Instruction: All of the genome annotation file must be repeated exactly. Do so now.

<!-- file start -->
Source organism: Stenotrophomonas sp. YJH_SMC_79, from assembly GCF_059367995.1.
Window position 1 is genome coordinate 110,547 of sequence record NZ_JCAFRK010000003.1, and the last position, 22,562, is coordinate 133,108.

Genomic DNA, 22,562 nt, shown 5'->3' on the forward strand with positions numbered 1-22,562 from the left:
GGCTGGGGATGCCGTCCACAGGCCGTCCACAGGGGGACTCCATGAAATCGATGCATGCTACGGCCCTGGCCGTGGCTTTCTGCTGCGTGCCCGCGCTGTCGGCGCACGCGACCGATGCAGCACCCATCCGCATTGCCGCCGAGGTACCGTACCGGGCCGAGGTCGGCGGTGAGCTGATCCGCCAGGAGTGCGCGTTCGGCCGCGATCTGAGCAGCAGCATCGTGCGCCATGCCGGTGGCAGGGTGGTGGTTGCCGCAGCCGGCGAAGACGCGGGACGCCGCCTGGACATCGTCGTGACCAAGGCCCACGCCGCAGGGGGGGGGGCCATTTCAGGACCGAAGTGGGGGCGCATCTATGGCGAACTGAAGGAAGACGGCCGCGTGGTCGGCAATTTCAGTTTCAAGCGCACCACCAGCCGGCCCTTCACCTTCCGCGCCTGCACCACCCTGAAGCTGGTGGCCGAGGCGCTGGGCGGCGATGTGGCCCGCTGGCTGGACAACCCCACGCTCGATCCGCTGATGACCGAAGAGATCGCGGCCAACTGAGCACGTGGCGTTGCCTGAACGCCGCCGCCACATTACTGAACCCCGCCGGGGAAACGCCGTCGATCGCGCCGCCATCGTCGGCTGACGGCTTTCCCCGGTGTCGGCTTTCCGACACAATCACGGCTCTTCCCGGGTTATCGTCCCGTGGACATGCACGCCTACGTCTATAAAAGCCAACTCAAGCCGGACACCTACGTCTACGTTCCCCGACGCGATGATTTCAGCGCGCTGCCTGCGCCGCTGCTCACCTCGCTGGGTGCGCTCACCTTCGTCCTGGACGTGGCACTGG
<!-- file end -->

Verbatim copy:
Source organism: Stenotrophomonas sp. YJH_SMC_79, from assembly GCF_059367995.1.
Window position 1 is genome coordinate 110,547 of sequence record NZ_JCAFRK010000003.1, and the last position, 22,562, is coordinate 133,108.

Genomic DNA, 22,562 nt, shown 5'->3' on the forward strand with positions numbered 1-22,562 from the left:
GGCTGGGGATGCCGTCCACAGGCCGTCCACAGGGGGACTCCATGAAATCGATGCATGCTACGGCCCTGGCCGTGGCTTTCTGCTGCGTGCCCGCGCTGTCGGCGCACGCGACCGATGCAGCACCCATCCGCATTGCCGCCGAGGTACCGTACCGGGCCGAGGTCGGCGGTGAGCTGATCCGCCAGGAGTGCGCGTTCGGCCGCGATCTGAGCAGCAGCATCGTGCGCCATGCCGGTGGCAGGGTGGTGGTTGCCGCAGCCGGCGAAGACGCGGGACGCCGCCTGGACATCGTCGTGACCAAGGCCCACGCCGCAGGGGGGGGGGCCATTTCAGGACCGAAGTGGGGGCGCATCTATGGCGAACTGAAGGAAGACGGCCGCGTGGTCGGCAATTTCAGTTTCAAGCGCACCACCAGCCGGCCCTTCACCTTCCGCGCCTGCACCACCCTGAAGCTGGTGGCCGAGGCGCTGGGCGGCGATGTGGCCCGCTGGCTGGACAACCCCACGCTCGATCCGCTGATGACCGAAGAGATCGCGGCCAACTGAGCACGTGGCGTTGCCTGAACGCCGCCGCCACATTACTGAACCCCGCCGGGGAAACGCCGTCGATCGCGCCGCCATCGTCGGCTGACGGCTTTCCCCGGTGTCGGCTTTCCGACACAATCACGGCTCTTCCCGGGTTATCGTCCCGTGGACATGCACGCCTACGTCTATAAAAGCCAACTCAAGCCGGACACCTACGTCTACGTTCCCCGACGCGATGATTTCAGCGCGCTGCCTGCGCCGCTGCTCACCTCGCTGGGTGCGCTCACCTTCGTCCTGGACGTGGCACTGG